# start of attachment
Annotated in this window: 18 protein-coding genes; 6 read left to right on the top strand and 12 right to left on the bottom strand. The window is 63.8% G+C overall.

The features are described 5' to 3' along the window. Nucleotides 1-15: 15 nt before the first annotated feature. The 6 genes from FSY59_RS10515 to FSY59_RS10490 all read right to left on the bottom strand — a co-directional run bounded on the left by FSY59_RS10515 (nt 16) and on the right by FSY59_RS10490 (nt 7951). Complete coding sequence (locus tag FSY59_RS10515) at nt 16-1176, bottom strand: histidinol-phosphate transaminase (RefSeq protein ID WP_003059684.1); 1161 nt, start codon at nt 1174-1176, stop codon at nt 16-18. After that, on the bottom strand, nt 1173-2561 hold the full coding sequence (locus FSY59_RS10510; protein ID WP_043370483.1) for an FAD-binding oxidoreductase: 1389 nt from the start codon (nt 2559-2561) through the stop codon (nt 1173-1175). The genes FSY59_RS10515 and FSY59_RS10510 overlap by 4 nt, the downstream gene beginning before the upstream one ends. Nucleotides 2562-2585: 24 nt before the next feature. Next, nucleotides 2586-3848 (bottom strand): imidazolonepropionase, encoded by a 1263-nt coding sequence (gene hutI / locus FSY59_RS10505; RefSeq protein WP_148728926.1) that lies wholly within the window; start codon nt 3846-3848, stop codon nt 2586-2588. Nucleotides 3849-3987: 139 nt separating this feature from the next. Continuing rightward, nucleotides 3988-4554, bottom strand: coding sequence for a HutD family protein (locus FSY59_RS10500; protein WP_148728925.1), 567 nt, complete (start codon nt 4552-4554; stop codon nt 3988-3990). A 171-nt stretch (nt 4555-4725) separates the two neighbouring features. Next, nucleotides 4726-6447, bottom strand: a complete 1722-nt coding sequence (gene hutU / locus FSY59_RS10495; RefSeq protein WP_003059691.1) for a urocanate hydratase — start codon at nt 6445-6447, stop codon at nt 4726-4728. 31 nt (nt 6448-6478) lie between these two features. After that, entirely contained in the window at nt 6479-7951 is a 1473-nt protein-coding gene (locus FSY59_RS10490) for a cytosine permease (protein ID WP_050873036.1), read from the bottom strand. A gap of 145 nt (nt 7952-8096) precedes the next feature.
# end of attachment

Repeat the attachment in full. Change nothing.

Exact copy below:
Annotated in this window: 18 protein-coding genes; 6 read left to right on the top strand and 12 right to left on the bottom strand. The window is 63.8% G+C overall.

The features are described 5' to 3' along the window. Nucleotides 1-15: 15 nt before the first annotated feature. The 6 genes from FSY59_RS10515 to FSY59_RS10490 all read right to left on the bottom strand — a co-directional run bounded on the left by FSY59_RS10515 (nt 16) and on the right by FSY59_RS10490 (nt 7951). Complete coding sequence (locus tag FSY59_RS10515) at nt 16-1176, bottom strand: histidinol-phosphate transaminase (RefSeq protein ID WP_003059684.1); 1161 nt, start codon at nt 1174-1176, stop codon at nt 16-18. After that, on the bottom strand, nt 1173-2561 hold the full coding sequence (locus FSY59_RS10510; protein ID WP_043370483.1) for an FAD-binding oxidoreductase: 1389 nt from the start codon (nt 2559-2561) through the stop codon (nt 1173-1175). The genes FSY59_RS10515 and FSY59_RS10510 overlap by 4 nt, the downstream gene beginning before the upstream one ends. Nucleotides 2562-2585: 24 nt before the next feature. Next, nucleotides 2586-3848 (bottom strand): imidazolonepropionase, encoded by a 1263-nt coding sequence (gene hutI / locus FSY59_RS10505; RefSeq protein WP_148728926.1) that lies wholly within the window; start codon nt 3846-3848, stop codon nt 2586-2588. Nucleotides 3849-3987: 139 nt separating this feature from the next. Continuing rightward, nucleotides 3988-4554, bottom strand: coding sequence for a HutD family protein (locus FSY59_RS10500; protein WP_148728925.1), 567 nt, complete (start codon nt 4552-4554; stop codon nt 3988-3990). A 171-nt stretch (nt 4555-4725) separates the two neighbouring features. Next, nucleotides 4726-6447, bottom strand: a complete 1722-nt coding sequence (gene hutU / locus FSY59_RS10495; RefSeq protein WP_003059691.1) for a urocanate hydratase — start codon at nt 6445-6447, stop codon at nt 4726-4728. 31 nt (nt 6448-6478) lie between these two features. After that, entirely contained in the window at nt 6479-7951 is a 1473-nt protein-coding gene (locus FSY59_RS10490) for a cytosine permease (protein ID WP_050873036.1), read from the bottom strand. A gap of 145 nt (nt 7952-8096) precedes the next feature.